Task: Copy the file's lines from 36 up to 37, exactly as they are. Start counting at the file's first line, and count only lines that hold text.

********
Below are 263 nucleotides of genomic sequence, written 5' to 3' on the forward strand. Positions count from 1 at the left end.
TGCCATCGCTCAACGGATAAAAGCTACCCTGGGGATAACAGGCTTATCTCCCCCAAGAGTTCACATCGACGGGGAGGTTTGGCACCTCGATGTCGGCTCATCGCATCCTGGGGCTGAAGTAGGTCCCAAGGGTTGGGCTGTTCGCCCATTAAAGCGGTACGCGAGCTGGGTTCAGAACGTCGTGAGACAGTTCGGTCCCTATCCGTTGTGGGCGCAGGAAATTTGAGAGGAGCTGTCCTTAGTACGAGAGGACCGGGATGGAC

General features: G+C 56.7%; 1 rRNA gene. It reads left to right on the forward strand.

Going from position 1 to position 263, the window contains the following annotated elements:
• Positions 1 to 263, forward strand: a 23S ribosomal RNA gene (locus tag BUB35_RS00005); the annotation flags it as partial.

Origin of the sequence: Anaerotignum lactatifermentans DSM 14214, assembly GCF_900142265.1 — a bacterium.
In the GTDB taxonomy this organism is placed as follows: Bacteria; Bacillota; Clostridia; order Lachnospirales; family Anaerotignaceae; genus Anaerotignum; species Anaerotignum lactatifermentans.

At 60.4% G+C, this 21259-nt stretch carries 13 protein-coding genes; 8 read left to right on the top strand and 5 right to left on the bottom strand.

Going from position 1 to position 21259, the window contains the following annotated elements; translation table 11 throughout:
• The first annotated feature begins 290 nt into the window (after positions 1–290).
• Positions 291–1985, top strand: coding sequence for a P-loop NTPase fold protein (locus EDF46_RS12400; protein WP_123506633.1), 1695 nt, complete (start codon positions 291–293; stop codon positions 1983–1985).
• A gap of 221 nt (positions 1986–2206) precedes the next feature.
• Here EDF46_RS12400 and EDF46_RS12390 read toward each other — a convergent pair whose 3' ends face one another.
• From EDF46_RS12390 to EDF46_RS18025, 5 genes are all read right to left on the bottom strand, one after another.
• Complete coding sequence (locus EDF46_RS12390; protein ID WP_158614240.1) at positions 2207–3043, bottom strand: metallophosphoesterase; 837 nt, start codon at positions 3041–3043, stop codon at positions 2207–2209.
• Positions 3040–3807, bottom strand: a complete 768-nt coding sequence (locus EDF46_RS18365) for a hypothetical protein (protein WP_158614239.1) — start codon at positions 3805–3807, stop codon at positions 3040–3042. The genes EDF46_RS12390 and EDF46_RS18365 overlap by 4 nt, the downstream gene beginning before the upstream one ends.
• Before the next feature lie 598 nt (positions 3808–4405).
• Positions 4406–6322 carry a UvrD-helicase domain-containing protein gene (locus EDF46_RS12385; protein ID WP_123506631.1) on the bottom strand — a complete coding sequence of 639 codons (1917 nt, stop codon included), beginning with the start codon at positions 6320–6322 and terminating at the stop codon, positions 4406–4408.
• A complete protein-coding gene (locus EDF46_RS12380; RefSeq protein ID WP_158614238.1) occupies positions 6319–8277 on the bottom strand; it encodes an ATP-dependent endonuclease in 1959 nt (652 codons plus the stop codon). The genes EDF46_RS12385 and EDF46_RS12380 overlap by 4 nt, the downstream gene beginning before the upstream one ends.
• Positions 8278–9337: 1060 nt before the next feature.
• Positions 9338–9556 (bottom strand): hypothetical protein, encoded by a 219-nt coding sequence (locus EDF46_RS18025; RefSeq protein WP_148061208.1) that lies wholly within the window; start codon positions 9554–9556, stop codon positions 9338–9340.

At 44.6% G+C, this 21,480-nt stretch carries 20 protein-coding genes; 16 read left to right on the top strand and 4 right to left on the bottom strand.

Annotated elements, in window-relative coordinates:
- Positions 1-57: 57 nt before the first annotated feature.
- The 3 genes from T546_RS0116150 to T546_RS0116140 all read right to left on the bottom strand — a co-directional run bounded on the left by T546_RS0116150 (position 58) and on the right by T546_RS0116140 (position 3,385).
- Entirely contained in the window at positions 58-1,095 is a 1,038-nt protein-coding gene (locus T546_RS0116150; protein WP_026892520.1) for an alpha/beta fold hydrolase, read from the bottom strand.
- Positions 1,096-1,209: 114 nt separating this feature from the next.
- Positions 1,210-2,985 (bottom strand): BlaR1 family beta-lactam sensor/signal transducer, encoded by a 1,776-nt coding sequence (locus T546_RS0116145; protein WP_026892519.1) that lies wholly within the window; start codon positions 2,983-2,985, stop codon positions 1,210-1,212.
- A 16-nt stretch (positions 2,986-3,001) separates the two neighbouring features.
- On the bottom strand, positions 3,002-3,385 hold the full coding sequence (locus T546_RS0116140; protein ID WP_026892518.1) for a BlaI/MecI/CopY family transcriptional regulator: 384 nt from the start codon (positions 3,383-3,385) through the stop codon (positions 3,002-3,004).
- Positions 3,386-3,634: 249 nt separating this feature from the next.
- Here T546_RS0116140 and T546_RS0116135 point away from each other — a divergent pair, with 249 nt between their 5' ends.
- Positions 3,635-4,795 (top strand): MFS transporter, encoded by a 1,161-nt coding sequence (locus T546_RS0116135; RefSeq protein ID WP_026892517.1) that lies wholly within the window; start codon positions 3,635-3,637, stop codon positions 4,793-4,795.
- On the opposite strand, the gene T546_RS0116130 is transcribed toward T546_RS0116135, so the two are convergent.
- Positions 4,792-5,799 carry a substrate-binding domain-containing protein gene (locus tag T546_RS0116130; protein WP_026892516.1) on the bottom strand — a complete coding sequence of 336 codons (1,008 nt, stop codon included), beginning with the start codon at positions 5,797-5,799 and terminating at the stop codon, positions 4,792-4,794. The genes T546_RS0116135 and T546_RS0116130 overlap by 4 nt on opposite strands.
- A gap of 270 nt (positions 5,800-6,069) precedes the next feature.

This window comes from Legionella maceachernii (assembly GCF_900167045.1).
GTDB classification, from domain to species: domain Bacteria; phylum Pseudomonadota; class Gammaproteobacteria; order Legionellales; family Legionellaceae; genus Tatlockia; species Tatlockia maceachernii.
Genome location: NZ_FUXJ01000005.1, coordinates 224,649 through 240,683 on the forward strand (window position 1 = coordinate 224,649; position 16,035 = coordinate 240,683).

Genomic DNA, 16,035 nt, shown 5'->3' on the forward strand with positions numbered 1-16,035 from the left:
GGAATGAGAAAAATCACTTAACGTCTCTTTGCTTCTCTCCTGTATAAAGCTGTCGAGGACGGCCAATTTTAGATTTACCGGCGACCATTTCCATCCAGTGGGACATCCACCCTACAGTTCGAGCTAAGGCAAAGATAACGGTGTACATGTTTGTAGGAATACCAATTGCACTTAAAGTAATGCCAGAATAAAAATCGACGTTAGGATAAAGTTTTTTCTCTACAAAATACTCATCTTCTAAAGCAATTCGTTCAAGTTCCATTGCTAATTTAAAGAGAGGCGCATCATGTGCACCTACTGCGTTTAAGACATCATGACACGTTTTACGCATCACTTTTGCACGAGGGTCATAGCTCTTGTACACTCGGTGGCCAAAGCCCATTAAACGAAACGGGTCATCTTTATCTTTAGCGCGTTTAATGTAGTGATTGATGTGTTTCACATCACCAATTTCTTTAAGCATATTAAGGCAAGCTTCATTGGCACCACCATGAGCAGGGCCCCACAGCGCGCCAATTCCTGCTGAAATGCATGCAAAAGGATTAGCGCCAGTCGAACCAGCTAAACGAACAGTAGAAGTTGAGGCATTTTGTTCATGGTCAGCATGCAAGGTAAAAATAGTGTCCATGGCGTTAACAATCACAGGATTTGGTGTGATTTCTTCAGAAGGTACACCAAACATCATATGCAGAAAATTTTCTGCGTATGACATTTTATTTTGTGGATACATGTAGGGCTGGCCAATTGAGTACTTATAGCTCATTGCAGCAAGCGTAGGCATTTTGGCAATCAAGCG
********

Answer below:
- A gap of 270 nt (positions 5,800-6,069) precedes the next feature.

This window comes from Legionella maceachernii (assembly GCF_900167045.1).